It leans, and hearkens after it,
And grows erect, as that comes home.
Such wilt thou be to me, who must,
Like the other foot, obliquely run;
Thy firmness makes my circle just,
And makes me end where I begun.
Sometimes such a relationship come naturally, comes easily.  But often it requires real work.  But when we are able to change our orientation, and to do the work that sustains this orientation, our relationship, and our lives, are transformed.  If we can keep the other, if we can keep our spouse, if we can keep God, at the center, that when we leave the chuppah we will be confident that wherever and however far we doth roam, we will hearken after the other, make our circle just, and end where we had begun.

Dear Friends

Good Hodesh!  I hope you are all well and are getting ready for the upcoming Chag.  As we know, Shavuot, from the Rabbinic perspective, celebrates the day of the Giving of the Torah.  Interestingly, while the simple sense of the verses indicate that it was the men, and not the women, who were being addressed in the lead up to Matan Torah ("Prepare yourselves for the third day - do not draw close to a woman"), Hazal underscore that women were equal participants in standing at Har Sinai and receiving the Torah ("'So you shall say to the house of Jacob, beit Yaakov' - these are the women." - Mechilta of R. Yishmael).  They even understood that the purpose of the three-day wait was to ensure that the women would be ritually pure and able to participate.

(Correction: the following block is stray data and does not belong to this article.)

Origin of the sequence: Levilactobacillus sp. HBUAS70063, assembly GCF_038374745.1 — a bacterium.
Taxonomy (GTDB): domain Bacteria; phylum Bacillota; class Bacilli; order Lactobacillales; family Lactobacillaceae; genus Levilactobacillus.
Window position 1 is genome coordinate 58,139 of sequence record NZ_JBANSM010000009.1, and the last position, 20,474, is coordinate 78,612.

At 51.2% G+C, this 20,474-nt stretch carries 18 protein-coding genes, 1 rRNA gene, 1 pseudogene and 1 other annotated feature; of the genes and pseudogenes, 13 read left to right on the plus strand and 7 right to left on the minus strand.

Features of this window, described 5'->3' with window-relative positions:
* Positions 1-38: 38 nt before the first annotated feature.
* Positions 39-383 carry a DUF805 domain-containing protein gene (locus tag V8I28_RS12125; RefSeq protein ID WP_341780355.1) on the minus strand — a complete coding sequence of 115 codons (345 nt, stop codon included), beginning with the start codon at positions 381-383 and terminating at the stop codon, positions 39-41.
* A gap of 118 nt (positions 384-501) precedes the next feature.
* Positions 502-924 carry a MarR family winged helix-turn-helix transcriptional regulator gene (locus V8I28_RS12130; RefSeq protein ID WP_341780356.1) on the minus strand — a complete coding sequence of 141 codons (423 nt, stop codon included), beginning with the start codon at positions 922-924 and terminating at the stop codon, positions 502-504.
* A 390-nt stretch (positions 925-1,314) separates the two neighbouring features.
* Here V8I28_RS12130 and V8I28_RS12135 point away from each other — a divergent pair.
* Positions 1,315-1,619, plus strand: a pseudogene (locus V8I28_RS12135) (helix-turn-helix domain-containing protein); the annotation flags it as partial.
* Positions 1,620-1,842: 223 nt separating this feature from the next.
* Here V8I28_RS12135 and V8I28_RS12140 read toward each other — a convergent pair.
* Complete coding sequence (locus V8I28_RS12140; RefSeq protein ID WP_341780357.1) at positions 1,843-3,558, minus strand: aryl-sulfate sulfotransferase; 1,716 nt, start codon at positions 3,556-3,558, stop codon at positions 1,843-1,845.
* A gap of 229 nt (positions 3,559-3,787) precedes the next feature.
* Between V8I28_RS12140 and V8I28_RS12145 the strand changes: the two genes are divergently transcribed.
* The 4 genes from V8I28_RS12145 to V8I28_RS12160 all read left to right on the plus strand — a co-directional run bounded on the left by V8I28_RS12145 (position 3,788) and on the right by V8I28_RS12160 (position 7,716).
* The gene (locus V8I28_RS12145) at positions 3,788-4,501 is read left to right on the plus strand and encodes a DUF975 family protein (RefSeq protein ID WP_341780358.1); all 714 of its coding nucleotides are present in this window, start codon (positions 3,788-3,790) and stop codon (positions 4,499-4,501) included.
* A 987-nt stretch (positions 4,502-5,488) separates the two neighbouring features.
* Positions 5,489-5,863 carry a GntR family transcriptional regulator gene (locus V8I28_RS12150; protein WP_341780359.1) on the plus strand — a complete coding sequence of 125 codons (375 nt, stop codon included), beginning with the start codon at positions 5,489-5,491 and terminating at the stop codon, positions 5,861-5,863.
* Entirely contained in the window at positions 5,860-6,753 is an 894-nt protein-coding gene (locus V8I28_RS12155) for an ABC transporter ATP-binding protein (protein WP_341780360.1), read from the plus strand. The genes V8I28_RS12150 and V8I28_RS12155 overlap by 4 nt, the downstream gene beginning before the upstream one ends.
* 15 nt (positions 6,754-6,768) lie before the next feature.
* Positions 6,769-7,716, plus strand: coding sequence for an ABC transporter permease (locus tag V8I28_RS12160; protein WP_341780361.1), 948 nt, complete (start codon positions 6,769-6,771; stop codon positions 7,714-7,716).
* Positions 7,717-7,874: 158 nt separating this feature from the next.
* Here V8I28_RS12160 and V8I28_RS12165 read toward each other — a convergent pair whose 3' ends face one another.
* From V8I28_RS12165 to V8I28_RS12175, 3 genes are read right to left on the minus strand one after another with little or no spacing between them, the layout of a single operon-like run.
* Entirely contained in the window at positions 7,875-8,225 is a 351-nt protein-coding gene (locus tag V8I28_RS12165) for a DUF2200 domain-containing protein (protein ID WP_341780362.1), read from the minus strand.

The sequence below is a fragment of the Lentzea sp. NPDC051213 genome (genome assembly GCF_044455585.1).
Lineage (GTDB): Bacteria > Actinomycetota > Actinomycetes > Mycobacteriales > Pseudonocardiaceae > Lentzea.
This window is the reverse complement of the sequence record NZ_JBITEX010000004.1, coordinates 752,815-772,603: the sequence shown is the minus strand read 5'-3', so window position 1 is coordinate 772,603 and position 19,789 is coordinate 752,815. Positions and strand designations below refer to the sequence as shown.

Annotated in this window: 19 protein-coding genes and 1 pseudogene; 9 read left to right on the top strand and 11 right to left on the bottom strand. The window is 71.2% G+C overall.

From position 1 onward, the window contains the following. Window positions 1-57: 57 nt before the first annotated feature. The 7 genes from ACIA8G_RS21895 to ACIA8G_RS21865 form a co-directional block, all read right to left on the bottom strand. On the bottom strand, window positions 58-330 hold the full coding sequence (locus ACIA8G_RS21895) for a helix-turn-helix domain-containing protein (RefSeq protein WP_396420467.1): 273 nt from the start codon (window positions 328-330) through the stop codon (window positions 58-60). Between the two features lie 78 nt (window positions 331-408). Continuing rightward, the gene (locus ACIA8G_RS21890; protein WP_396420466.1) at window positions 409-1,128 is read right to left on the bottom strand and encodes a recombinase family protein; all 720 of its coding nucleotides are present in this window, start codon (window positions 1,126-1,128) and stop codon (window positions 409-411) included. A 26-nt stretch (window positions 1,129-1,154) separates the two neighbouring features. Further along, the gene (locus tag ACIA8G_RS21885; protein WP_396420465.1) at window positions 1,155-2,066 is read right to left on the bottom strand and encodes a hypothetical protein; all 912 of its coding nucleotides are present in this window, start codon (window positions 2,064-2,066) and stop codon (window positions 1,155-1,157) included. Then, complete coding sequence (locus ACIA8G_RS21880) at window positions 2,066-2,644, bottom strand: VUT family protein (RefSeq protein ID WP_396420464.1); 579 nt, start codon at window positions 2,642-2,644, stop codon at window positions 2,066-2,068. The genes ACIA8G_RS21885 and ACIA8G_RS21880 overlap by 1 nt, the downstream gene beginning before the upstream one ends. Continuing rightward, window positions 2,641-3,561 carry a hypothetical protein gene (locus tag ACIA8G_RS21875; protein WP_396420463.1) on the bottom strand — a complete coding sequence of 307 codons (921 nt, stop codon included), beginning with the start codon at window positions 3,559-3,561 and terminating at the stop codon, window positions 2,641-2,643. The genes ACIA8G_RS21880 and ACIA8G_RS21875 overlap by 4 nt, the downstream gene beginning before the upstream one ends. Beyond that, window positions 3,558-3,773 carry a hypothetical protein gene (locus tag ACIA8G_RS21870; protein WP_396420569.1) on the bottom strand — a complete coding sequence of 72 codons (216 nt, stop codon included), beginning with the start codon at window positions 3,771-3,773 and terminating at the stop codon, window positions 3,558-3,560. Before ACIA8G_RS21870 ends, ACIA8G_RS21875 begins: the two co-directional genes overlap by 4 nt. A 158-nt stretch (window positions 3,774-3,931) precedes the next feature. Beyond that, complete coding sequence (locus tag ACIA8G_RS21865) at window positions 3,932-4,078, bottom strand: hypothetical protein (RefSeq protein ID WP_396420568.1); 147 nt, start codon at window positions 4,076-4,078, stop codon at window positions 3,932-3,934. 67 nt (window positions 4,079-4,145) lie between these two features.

I was thinking about this ethos, and how it contrasts with what has been happening to the Women of the Wall when they come to pray at the Kotel.  Today, on Rosh Hodesh, thousands of Haredim came to protest letting these women have access to the Kotel to hold their prayers.  Luckily, no one was hurt.  But this ongoing opposition is fueled by a belief that only certain people, acting in only very narrowly defined ways, can be part of this contact with the Holy, with the Divine.
This week's parasha gives a very different model than this exclusivist approach.  The camp is arranged around the Mishkan, separated by each tribe.  It is an arrangement of unity, not uniformity. True unity, creating a bonded, cohesive community, comes from respecting differences - ish al diglo - each tribe with its own uniqueness, its own distinctiveness preserved. Some are on the left, some on the right, some North, some South. What held them together was a shared commitment to respect each other's boundaries, to value their degalim, their distinct flags, their diversity, and to exist together as one people with a shared orientation towards God's presence in their midst.